Addenbrooke’s Panto: Star Wards
Non-medic Star Wars virgin CHLOE COLEMAN and fallen-medic TIM SQUIRRELL venture to Anglia Ruskin and find out that medics can be funny too – all in the name of charity.
Anglia Ruskin Mumford Theatre, 7.30pm, Tues 19th – Sat 23rd Nov, £12/6.50
Before we begin, four caveats: firstly, this is not the ADC. Second, it doesn’t pretend to be the ADC. Third, it’s made by clinical medics, who will tell us at every opportunity that they are very busy people. Finally, it’s for charity.
This was a really fun performance. That’s probably the best metric for whether a pantomime is worth going to; you don’t exactly go for high impact drama or subtly nuanced comedy. The entire show is packed full of more innuendos than a Carry On film – the website certainly wasn’t being overly cautious when it suggested not bringing children. The majority of the performance is pure filth, and it revels in it. There are gags about anal sex, sadomasochism, anal sex, incest and anal sex. The standard pantomime fare of gender bending is ramped up to eleven, and it’s great.
I am not a medic. Nor, indeed, have I seen Star Wars. The concept of Star Wards, then, was more than a little lost on me. In order to interpret, I brought with me Tim, who was once a medic and is at least partly nerdy, or at least enough to appreciate the majority of the jokes.
It’s very much a show that knows its audience and caters to them very well. There’s a non-medics’ glossary at the back of the programme, and you’ll need it. It’s a bit like having a joke explained to you and laughing in retrospect, but it’s still pretty great to feel included (I’ve never felt included). References abound to pre-clinical medicine, clinical medicine, famous (and infamous) fellows and medical BNOCs. The contemporary jokes which pantomime is famous for are also all present, including references to Somalia and the Robin Thicke debacle, so not everything went over my head. The ten minute period when Bob Whittaker (a famous anatomy guy, I’m told – thanks Tim) was dragged on stage and forced to flirt with one of the cast members went down very well with the audience, but I was made to feel like the only arts student in the building, which was certainly unusual for a theatre.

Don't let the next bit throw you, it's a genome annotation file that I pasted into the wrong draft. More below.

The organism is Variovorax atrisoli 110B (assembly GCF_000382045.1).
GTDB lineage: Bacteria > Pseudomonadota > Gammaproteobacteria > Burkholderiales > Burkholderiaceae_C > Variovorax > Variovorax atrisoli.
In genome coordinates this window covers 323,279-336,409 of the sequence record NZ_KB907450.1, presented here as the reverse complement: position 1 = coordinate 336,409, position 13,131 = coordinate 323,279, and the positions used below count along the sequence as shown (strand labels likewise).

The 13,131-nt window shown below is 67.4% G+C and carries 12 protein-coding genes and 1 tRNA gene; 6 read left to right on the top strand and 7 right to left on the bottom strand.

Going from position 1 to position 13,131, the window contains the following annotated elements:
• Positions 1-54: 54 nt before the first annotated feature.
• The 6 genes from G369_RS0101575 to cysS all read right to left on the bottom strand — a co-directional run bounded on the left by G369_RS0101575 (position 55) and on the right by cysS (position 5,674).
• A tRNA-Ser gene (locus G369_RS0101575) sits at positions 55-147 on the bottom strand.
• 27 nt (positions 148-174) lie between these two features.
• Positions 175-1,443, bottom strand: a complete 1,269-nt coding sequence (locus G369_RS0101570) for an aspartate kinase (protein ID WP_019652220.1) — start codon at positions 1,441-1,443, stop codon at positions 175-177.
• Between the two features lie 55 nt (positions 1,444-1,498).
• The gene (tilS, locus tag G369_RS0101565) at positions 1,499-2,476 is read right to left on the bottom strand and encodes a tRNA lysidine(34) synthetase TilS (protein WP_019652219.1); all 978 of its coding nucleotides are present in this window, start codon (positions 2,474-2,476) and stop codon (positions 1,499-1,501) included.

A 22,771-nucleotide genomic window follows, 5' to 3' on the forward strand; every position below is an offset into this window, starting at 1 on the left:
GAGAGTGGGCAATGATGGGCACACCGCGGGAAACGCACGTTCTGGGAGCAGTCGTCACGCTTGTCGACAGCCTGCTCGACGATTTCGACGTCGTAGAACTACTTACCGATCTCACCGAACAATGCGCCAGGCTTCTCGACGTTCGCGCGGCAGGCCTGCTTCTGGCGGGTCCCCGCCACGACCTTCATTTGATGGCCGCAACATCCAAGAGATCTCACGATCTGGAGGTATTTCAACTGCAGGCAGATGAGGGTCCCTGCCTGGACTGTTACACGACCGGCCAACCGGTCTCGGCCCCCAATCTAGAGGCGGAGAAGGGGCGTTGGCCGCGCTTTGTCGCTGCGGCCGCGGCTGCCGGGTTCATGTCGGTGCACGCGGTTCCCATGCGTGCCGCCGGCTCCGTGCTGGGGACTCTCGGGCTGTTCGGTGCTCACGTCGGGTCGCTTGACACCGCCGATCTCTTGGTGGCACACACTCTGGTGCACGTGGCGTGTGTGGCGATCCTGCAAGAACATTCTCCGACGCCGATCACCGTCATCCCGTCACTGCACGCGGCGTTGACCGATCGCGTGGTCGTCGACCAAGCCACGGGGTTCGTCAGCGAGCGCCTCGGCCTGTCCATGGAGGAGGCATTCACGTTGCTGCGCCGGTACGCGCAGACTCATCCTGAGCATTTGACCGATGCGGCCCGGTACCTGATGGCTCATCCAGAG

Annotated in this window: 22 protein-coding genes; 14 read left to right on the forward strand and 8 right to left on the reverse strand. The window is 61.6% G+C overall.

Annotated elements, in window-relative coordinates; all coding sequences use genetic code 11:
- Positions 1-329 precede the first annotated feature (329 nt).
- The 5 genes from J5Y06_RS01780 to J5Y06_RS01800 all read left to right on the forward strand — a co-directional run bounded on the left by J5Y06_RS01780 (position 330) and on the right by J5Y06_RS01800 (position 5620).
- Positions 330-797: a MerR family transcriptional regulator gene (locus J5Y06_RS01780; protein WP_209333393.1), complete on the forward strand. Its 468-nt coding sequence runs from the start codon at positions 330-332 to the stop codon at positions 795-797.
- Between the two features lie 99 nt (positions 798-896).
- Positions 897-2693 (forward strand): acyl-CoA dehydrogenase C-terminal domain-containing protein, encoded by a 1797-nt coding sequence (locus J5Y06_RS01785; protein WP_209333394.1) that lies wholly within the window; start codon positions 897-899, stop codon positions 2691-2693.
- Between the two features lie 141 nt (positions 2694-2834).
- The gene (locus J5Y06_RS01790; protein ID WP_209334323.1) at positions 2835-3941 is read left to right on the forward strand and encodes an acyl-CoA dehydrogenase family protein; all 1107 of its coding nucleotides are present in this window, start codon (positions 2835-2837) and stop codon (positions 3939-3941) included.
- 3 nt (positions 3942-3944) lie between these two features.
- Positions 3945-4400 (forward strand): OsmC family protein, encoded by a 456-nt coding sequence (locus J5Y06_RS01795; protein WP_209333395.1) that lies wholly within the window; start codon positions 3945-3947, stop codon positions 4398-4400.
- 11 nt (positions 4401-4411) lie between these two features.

The show had a number of first night issues, not least the fact that most of the target audience are likely going on Friday or Saturday and so a lot of the medical references didn’t quite catch on. There were also some sound problems, with the sheer scale of the ensemble pieces meaning that often the words of songs were sacrificed for visual effect. Ironically, this was partly due to how incredibly good the orchestra was, to the extent that they sometimes muffled the chorus and made it difficult to understand some of the songs, an issue that I’m sure can be rectified with a few tech adjustments.
There were some real gems amongst the actors, with dominatrix drag queen Darth Vagus (Tim Old) and a delightfully French Jean Solo (Sam Bostock) taking more than their fair share of belly laughs. The fact that so many of the cast managed to put on such spirited performances without spending their entire lives at the ADC is testament to the hard work that went into this show. Most importantly, they all looked like they were having fun, and the audience did too.